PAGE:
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The Informational Interview for Career Exploration

These workshops have been designed with you in mind to help you obtain a satisfying career. It is expected that they will help you to be more comfortable by being more skilled and knowledgeable during the job-seeking process. If you have any additional questions after reviewing this website, feel free to email me at any time...

Best Wishes in your new career!

Informational Interview Guidelines

Table of Contents

What is an Informational Interview?

An informational interview is a meeting that your arrange with someone knowledgeable in a career field or industry. For example, you might interview someone doing the job you would like to do, such as , butcher, baker,or candlestick maker. These meetings will help you see what is right for you. Informational interviews can help you with many career decisions, such as choosing a major/career, identifying specific jobs of interest, or deciding to work for a specific company. Informational interviews differ from employment interviews, and their objectives differ.

The objectives of informational interviews:

  1. Obtain information about prospective careers, jobs, industries, or companies to narrow (or broaden) your career exploration or job search.
  2. Learn about professional or trade organizations in your chosen career or industry.
  3. Make contacts and build your network. Be genuine and interested. Let them know who you are.
  4. Obtain names of others to interview, for information or employment.
  5. Build your marketability and confidence for the job search.

It is important that you not treat informational interviews like employment interviews. people are generally happy to share information with a potential newcomer to their industry or profession, but will feel pressured if you turn the interview into a request for a job. However, if someone asks for a resume you may want to have one with you. You may want them to critique your resume and the relevance of your skills to jobs in their field. Set up another time if it appears that the interview is becoming an employment interview. Make sure you are meeting your goals of exploring careers, jobs, industries, or companies before you begin employment interviewing or commit to specific jobs.

You may encounter someone who is too busy or who sees you as a potential competitor and will not meet with you. Ask for a referral. Try someone else--some people are born teachers and mentors who may be active in trade, professional, and community organizations and who like to "spread the word." You may also try someone in an allied field or another city where you won't be seen as a competitor.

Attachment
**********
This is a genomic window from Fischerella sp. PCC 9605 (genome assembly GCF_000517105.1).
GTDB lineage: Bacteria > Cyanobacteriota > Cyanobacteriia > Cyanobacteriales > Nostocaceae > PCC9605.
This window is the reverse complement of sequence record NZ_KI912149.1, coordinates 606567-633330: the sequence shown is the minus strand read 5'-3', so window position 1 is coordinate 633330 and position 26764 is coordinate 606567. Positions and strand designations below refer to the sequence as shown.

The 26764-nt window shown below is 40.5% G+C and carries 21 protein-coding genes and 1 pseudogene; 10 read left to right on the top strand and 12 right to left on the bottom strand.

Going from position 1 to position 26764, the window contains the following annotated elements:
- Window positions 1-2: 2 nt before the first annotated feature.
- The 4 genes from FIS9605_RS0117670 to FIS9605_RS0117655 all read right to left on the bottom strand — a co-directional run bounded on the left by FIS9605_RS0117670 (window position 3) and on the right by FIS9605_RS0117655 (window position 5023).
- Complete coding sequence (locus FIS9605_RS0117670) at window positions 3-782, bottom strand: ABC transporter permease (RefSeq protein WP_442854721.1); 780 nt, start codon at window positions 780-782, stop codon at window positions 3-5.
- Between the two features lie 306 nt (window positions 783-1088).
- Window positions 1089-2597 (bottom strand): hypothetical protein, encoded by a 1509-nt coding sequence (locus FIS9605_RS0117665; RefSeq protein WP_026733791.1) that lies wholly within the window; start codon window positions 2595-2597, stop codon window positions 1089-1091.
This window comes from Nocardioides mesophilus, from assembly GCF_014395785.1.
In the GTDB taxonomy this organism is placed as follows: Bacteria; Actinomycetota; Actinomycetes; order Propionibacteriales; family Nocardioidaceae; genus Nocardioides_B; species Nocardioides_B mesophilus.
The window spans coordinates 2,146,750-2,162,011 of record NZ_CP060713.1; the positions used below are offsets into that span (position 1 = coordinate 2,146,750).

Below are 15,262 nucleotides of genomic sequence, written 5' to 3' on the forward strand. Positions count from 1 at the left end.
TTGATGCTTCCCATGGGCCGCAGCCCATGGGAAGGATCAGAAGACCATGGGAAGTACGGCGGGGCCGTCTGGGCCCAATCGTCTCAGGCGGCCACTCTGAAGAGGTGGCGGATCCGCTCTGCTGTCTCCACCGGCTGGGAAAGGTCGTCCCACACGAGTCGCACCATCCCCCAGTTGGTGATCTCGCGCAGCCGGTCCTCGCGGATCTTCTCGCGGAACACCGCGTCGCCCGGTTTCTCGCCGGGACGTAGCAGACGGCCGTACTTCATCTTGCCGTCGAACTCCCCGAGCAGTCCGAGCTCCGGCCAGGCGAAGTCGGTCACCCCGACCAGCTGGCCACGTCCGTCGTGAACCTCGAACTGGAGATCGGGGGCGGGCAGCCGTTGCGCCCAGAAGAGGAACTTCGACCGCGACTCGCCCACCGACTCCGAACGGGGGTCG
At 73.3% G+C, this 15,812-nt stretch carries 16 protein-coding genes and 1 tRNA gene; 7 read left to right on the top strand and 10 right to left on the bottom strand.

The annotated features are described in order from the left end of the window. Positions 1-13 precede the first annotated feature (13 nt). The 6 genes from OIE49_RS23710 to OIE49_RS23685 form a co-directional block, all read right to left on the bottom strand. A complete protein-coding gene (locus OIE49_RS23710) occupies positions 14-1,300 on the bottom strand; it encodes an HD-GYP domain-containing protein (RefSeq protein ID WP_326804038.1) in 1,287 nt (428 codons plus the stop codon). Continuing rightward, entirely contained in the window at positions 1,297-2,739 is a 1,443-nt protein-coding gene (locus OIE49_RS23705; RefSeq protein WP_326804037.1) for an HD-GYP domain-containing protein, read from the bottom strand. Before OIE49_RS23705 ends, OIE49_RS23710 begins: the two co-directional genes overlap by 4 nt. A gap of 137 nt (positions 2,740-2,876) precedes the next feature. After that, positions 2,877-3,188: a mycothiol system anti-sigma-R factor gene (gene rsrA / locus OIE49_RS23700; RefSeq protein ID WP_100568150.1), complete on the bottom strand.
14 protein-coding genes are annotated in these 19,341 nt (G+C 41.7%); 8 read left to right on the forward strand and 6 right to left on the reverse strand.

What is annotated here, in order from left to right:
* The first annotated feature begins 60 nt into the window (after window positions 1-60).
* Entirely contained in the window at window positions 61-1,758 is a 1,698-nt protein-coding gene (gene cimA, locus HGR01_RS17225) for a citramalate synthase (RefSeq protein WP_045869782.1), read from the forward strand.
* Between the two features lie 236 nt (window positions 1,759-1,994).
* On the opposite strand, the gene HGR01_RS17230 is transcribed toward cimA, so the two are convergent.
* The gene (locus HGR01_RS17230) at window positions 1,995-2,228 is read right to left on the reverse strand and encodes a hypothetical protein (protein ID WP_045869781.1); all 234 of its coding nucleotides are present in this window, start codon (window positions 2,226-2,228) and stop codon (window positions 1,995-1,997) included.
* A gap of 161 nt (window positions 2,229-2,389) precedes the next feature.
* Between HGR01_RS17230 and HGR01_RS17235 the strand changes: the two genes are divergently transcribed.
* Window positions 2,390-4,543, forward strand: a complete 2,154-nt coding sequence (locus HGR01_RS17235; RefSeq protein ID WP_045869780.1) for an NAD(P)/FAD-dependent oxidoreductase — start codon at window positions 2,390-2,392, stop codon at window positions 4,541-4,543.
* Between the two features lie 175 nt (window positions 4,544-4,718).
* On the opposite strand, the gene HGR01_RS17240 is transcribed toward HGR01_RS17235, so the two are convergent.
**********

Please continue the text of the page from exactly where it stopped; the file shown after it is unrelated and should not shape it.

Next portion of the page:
You can do information interviews by phone as well as in person. In both cases, let the person you are interviewing know who referred you, why you are calling, and how long it will take. The recommended time is 20-30 minutes. Honor the agreed time. You may be able to do an interview on the spot, or you may arrange an appointment for later.

Prepare your questions in advance. Suggested questions for each type of information interview are in the next section. Come prepared to take notes. In the interview, spend some time developing rapport before you begin asking questions. Give the person some information about you, your background and interests. Learn something about them. Convey interest and confidence, communicate clearly, and be polite and business-like. Be a good listener. Acknowledge that the information they are providing is important to you.

For in-person interviews, dress like you would for an employment interview, arrive on time, smile, and give a firm handshake. After the interview send a written thank you, handwritten, typed, or emailed. The people you interview become part of your growing network. Tell them about the outcome of actions they recommended or referrals they made. Share interesting articles or information (non-proprietary) with them. Keep a log of contacts and outcomes for all of your interviews.